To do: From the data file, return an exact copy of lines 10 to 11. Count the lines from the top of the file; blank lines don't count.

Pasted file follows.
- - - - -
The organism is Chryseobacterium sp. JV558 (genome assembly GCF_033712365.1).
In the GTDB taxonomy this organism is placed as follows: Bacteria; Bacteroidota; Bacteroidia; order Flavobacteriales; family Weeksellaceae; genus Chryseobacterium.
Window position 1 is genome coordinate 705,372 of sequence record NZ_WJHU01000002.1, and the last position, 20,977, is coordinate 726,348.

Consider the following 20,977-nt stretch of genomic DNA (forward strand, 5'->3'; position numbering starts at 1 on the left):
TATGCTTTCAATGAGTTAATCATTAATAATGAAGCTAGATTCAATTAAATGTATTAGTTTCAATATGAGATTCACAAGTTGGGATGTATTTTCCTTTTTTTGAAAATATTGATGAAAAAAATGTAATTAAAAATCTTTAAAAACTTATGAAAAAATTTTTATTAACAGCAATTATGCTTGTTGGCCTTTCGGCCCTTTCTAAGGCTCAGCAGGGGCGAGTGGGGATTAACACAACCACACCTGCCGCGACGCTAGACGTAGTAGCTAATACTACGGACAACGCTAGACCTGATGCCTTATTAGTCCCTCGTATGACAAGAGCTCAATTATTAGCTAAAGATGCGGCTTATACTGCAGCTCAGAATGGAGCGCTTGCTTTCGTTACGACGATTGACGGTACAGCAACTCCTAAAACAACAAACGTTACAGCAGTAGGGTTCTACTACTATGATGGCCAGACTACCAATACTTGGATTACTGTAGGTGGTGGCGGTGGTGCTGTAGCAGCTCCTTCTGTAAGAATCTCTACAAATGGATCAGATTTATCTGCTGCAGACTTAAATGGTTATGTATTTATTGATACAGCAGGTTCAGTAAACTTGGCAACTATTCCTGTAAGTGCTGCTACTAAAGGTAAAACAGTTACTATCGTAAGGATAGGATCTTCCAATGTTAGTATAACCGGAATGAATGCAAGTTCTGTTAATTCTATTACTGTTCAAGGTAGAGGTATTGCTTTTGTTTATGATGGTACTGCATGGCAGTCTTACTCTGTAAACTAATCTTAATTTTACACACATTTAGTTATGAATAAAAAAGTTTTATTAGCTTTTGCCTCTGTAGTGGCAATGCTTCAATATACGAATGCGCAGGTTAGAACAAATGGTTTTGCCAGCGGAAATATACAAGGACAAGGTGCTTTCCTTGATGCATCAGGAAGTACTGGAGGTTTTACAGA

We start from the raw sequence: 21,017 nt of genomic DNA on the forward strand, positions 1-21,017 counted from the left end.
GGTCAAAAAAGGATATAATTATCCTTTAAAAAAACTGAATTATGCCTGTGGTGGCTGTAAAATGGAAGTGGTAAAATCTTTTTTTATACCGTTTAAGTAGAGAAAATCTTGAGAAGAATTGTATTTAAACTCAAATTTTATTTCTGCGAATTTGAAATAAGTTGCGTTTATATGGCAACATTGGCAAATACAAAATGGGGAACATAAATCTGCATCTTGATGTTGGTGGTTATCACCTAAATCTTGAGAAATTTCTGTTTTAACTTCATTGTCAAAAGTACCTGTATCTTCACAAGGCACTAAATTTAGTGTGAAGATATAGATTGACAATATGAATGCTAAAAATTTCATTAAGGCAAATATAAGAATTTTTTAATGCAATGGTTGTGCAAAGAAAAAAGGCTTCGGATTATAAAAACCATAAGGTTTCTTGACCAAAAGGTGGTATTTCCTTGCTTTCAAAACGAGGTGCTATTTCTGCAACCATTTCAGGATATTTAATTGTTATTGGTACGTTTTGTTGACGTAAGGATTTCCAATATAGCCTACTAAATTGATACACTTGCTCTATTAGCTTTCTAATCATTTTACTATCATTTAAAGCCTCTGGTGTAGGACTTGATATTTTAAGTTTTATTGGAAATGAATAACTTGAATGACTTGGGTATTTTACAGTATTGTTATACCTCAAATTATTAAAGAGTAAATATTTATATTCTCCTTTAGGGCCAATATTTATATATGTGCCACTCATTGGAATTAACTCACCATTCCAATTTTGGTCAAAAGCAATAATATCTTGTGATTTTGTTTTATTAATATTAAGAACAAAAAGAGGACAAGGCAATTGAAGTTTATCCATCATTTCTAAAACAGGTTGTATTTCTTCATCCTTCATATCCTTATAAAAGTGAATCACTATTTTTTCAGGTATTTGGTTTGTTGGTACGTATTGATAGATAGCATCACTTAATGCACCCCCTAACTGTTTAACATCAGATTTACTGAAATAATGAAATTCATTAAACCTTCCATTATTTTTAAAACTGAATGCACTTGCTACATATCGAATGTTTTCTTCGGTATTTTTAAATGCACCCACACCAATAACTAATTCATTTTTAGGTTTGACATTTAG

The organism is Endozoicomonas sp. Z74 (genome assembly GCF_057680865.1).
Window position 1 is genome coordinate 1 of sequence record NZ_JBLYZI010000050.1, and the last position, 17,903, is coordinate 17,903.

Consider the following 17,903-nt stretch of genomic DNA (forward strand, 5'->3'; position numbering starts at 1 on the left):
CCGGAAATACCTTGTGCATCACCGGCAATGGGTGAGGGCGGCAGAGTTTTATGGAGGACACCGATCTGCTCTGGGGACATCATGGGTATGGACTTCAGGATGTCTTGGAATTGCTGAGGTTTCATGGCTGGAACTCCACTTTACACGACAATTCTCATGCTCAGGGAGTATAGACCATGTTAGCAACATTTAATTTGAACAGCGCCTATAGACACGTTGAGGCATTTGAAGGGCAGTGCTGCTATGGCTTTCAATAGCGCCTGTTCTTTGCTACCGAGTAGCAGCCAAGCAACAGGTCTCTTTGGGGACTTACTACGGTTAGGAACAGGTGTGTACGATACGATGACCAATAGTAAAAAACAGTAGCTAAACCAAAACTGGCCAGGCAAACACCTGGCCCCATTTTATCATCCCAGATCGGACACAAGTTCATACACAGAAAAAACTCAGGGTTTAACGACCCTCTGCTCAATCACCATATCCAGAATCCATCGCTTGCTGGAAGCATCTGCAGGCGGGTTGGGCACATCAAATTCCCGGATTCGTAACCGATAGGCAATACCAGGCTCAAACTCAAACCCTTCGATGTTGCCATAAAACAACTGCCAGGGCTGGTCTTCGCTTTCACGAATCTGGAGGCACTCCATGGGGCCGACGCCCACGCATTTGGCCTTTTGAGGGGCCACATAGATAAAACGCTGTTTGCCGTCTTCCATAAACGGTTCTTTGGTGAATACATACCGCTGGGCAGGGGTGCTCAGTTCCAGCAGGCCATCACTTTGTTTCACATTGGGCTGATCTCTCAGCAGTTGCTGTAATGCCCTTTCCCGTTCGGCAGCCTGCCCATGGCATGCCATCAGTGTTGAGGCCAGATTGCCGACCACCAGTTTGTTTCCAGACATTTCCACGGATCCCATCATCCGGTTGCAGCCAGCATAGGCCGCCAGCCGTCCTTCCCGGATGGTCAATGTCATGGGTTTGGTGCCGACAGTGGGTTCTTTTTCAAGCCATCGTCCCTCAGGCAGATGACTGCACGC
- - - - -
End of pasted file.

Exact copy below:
Consider the following 17,903-nt stretch of genomic DNA (forward strand, 5'->3'; position numbering starts at 1 on the left):
CCGGAAATACCTTGTGCATCACCGGCAATGGGTGAGGGCGGCAGAGTTTTATGGAGGACACCGATCTGCTCTGGGGACATCATGGGTATGGACTTCAGGATGTCTTGGAATTGCTGAGGTTTCATGGCTGGAACTCCACTTTACACGACAATTCTCATGCTCAGGGAGTATAGACCATGTTAGCAACATTTAATTTGAACAGCGCCTATAGACACGTTGAGGCATTTGAAGGGCAGTGCTGCTATGGCTTTCAATAGCGCCTGTTCTTTGCTACCGAGTAGCAGCCAAGCAACAGGTCTCTTTGGGGACTTACTACGGTTAGGAACAGGTGTGTACGATACGATGACCAATAGTAAAAAACAGTAGCTAAACCAAAACTGGCCAGGCAAACACCTGGCCCCATTTTATCATCCCAGATCGGACACAAGTTCATACACAGAAAAAACTCAGGGTTTAACGACCCTCTGCTCAATCACCATATCCAGAATCCATCGCTTGCTGGAAGCATCTGCAGGCGGGTTGGGCACATCAAATTCCCGGATTCGTAACCGATAGGCAATACCAGGCTCAAACTCAAACCCTTCGATGTTGCCATAAAACAACTGCCAGGGCTGGTCTTCGCTTTCACGAATCTGGAGGCACTCCATGGGGCCGACGCCCACGCATTTGGCCTTTTGAGGGGCCACATAGATAAAACGCTGTTTGCCGTCTTCCATAAACGGTTCTTTGGTGAATACATACCGCTGGGCAGGGGTGCTCAGTTCCAGCAGGCCATCACTTTGTTTCACATTGGGCTGATCTCTCAGCAGTTGCTGTAATGCCCTTTCCCGTTCGGCAGCCTGCCCATGGCATGCCATCAGTGTTGAGGCCAGATTGCCGACCACCAGTTTGTTTCCAGACATTTCCACGGATCCCATCATCCGGTTGCAGCCAGCATAGGCCGCCAGCCGTCCTTCCCGGATGGTCAATGTCATGGGTTTGGTGCCGACAGTGGGTTCTTTTTCAAGCCATCGTCCCTCAGGCAGATGACTGCACGC